# Properties of Light The Speed of Light Galileo’s Experiment A B c = Round Trip Distance/Total Time.

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Properties of Light

The Speed of Light Galileo’s Experiment A B c = Round Trip Distance/Total Time

Ole Roemer (1675) Earth Jupiter

Speed of Light  From Roemer’s Experiment  c = Diameter of Orbit/Time Delay  Modern Value  c = 299,792.458 km/sec

Speed of Light  Absolute constant  Nothing travels faster

Relative Velocities  Our physical sense of velocities is relative  How we measure speed depends on how we are moving and how the object we are measuring in moving V rel = 0 v v vv V rel = 2v

Try it with Light Sun ½ c c Intuition says you get ½ c Einstein says c

Try it with Light Sun ½ c c Intuition says you get 1½ c Einstein says c

Nature of Light  Particle?  Newton  Wave?  Christian Huygens in Newton’s day  Thomas Young (1801)  Light can diffract - must be a wave  Transverse wave

Types of Waves  Transverse and Longitudinal Transverse and Longitudinal

Wavelength

Electromagnetic Spectrum Increasing Wavelength Visible Light

The Visible Spectrum 400nm 500nm 600nm 700nm Wavelength means COLOR

Frequency  Number of complete events occurring in a period of time  Waves/second  Examples  Second hand on a clock?  1 cycle/minute = 1/60 cycle/sec  US Presidential Electons  1 election/4 years = 1/4 election/year

Frequency and Period Period = 1 Frequency

Speed, Wavelength, Frequency c = f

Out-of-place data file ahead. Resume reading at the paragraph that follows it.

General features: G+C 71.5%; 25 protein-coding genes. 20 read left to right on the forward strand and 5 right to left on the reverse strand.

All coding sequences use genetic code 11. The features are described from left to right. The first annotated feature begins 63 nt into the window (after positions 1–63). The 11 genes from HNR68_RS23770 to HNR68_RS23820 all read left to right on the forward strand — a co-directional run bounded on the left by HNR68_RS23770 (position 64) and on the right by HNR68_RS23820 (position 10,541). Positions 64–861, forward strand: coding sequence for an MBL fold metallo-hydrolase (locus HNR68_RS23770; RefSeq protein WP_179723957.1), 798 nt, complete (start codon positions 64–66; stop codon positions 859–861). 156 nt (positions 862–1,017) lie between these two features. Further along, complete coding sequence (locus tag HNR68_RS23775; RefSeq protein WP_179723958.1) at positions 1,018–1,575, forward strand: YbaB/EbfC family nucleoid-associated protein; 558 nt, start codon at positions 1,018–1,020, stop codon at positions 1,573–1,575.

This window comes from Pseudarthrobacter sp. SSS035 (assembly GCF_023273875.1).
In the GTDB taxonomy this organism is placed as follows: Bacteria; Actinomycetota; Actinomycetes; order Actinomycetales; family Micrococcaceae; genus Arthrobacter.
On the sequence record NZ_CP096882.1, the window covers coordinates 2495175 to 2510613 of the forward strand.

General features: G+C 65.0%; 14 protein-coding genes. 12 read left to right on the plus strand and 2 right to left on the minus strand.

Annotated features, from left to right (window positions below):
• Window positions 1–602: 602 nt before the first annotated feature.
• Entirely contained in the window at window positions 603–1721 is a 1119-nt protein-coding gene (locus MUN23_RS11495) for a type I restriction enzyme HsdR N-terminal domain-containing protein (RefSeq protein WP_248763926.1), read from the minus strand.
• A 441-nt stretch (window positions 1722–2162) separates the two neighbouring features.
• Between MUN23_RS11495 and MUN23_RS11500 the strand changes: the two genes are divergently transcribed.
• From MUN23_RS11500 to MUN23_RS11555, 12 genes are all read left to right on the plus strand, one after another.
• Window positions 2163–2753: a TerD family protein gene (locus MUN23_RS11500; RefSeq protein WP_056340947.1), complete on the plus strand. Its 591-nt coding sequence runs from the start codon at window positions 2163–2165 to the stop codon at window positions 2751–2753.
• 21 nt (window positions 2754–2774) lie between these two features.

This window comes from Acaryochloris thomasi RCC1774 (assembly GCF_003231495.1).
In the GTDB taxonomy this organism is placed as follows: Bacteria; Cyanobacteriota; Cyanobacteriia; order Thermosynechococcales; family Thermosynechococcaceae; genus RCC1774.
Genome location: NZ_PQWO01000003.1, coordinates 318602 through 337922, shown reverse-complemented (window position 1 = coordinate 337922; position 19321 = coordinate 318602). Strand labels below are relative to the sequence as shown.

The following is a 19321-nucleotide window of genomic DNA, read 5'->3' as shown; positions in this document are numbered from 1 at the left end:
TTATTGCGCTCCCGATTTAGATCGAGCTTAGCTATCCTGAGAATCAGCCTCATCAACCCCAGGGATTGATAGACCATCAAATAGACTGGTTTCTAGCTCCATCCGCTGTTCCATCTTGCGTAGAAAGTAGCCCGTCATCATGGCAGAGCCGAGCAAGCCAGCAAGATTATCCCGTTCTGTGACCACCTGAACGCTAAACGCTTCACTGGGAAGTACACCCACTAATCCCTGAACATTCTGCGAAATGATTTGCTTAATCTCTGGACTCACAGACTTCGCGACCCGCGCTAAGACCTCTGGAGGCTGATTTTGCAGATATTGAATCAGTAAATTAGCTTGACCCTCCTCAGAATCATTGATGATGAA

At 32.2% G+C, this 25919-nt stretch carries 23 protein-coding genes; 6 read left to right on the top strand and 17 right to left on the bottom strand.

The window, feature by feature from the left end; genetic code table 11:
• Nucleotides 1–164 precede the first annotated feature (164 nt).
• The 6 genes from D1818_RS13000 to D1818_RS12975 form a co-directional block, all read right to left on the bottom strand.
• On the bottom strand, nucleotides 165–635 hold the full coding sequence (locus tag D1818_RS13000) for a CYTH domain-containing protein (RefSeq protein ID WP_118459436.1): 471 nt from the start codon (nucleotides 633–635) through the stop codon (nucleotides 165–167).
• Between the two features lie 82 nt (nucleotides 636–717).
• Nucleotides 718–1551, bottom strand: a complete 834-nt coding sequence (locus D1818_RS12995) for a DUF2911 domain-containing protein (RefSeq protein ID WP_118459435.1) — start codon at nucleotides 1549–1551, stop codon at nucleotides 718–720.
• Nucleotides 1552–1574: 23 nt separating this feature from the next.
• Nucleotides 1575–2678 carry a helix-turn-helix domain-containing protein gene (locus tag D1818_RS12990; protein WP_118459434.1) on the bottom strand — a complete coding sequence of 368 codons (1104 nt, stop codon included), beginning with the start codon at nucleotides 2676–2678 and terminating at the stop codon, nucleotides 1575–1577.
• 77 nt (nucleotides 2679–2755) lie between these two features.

Photon Energy E  f E = hf

Properties of Light  Speed (c) Nothing travels faster Absolute constant  Wavelength ( ) Gamma rays, X-rays, UV, Visible, IR, Radio In visible wavelength means color  Frequency (f) Number of complete waves per second  Energy of a Photon (E) E = hf

Dispersive Element Basic Spectrograph Collimating Lens Recording Device Slit Imaging Lens

Mercury near Horizon The atmosphere can act like a prism

Continuous Spectrum Source must be HOT and DENSE

Emisson (Bright Line) Spectrum Source must be HOT and TENUOUS

Absorption Spectrum

Types of Spectra Continuous Emission Absorption

Rutherford Scattering Experiments Atom He “bullet”

Hydrogen Atoms  Simplest atom  One proton, one electron  Most abundant atom  90% of universe is hydrogen

Planetary Model Force p e-e- Since electron orbits the proton, a force exists.

Planetary Model p e-e- Acceleration Force implies acceleration Accelerating charges emit light Light carries energy (E = hf)

Planetary Model p e-e- Electron moves closer to the nucleus since it requires less energy to be there.

Planetary Model  But the electron is still accelerating  Must still be radiating energy (light)  Must move still closer to the nucleus  Electron will spiral into and collide with the nucleus (in about 10 -8 seconds) Atoms do not exist!!

Bohr’s Hypotheses  Stable electron orbits exist where the electron does not lose energy.

Electrons can be here or here but not here p

Bohr’s Hypotheses  Transitions can occur between orbits so long as the electron ends up with the energy of the new level.

Hydrogen EnergyEnergy 2 3 4 5 6563 Å photon Absorption

Hydrogen EnergyEnergy 2 3 4 5 6563 Å photon Emission

+P 2 3 4 656 nm 700 nm 400 nm -e Hydrogen Atom 1 -e -e 5 -e 486 nm 434 nm -e 410 nm

Emission and Absorption Lines  Lines come from electron transitions  Energy change either comes from (absorption) or is given to (emission) photon. E  Photon energy  Frequency  E = hf  Frequency  1/(Wavelength)  f = c/  Wavelength means COLOR

Hydrogen Spectrum EnergyEnergy 1 2 3 4 Lyman (UV) Balmer (VIS) Paschen (IR) Brackett (Far IR)

Aluminum Oxygen Argon Calcium Carbon Helium Hydrogen Iron Krypton Magnesium Neon Nitrogen Sulfur Sodium Xenon

Emission & Absorption Spectra for any Element  http://jersey.uoregon.edu/vlab/eleme nts/Elements.html

Review

End of Light

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